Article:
Limestone flooring comes in various finishes from the rustic tumbled to the smooth contemporary honed, there is a limestone that will enhance any room. The maintenance of your limestone flooring will ensure scruffs and scratches are avoided. Limestone will react to certain kinds of acids and liquids with chemicals such as vinegar or citrus juice so therefore the initial sealing of your limestone floor will help protect the surface from damage, especially if used in kitchens and bathrooms.

Once your limestone flooring is installed, sealed and waxed, the maintenance of your limestone flooring is relatively straightforward. When cleaning limestone flooring, your floor should be regularly swept with a soft broom or vacuumed to ensure any grime and dust is removed.

For general maintenance, you should use lukewarm water with a small quantity of pH neutral cleaning agent which has been specially formulated as a cleaning liquid for limestone flooring using a well wrung flat-bottomed mop.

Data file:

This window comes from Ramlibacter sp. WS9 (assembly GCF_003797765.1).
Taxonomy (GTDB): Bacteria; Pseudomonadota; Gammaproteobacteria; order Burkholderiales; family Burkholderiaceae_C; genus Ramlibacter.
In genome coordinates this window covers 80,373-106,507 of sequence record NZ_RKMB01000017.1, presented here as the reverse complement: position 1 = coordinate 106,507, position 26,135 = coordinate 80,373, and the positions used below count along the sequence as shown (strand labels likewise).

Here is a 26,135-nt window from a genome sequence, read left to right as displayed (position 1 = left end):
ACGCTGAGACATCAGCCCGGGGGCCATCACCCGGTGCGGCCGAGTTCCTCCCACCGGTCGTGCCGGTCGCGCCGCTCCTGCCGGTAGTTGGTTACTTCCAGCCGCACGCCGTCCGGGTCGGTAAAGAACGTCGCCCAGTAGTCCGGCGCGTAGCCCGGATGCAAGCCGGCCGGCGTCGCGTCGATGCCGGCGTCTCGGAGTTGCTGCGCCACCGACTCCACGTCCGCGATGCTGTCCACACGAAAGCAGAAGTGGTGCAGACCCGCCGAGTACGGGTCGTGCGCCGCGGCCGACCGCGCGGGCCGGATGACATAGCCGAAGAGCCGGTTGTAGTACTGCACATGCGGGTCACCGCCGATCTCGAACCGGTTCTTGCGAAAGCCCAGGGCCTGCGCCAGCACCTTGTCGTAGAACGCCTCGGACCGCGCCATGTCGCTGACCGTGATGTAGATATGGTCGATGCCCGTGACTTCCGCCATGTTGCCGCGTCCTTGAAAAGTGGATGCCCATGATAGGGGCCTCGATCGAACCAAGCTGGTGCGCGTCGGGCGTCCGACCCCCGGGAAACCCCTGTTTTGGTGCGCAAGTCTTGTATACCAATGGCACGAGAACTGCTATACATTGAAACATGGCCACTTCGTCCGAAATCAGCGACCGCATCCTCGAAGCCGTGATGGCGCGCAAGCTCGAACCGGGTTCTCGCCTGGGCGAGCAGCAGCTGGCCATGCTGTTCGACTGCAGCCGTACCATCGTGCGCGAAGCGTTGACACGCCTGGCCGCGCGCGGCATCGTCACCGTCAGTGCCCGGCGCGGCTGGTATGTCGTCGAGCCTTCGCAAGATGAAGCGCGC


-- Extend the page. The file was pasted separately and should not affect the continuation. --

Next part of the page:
When mopping your limestone flooring, you should ensure any excess water is wiped-up to avoid pooling and penetration into the stone, the floor should then be left to dry naturally.

For a periodical extra clean, your limestone flooring can be maintained using a mild alkaline deep cleaning product which has been specifically designed for this purpose. This will refresh your floor and remove stubborn surface stains.

Resealing of your limestone flooring will keep it in peak maintenance order and help it look its best. Resealing should be carried out around every 5 to 7 years, depending on the use and level of traffic your floor will endure.

With the proper care and maintenance of your limestone flooring, you will not only have a low maintenance floor that is economical but a floor that has a unique beauty that will give you pleasure for years to come all it needs from you is a little tlc.

Is Limestone slippery when wet?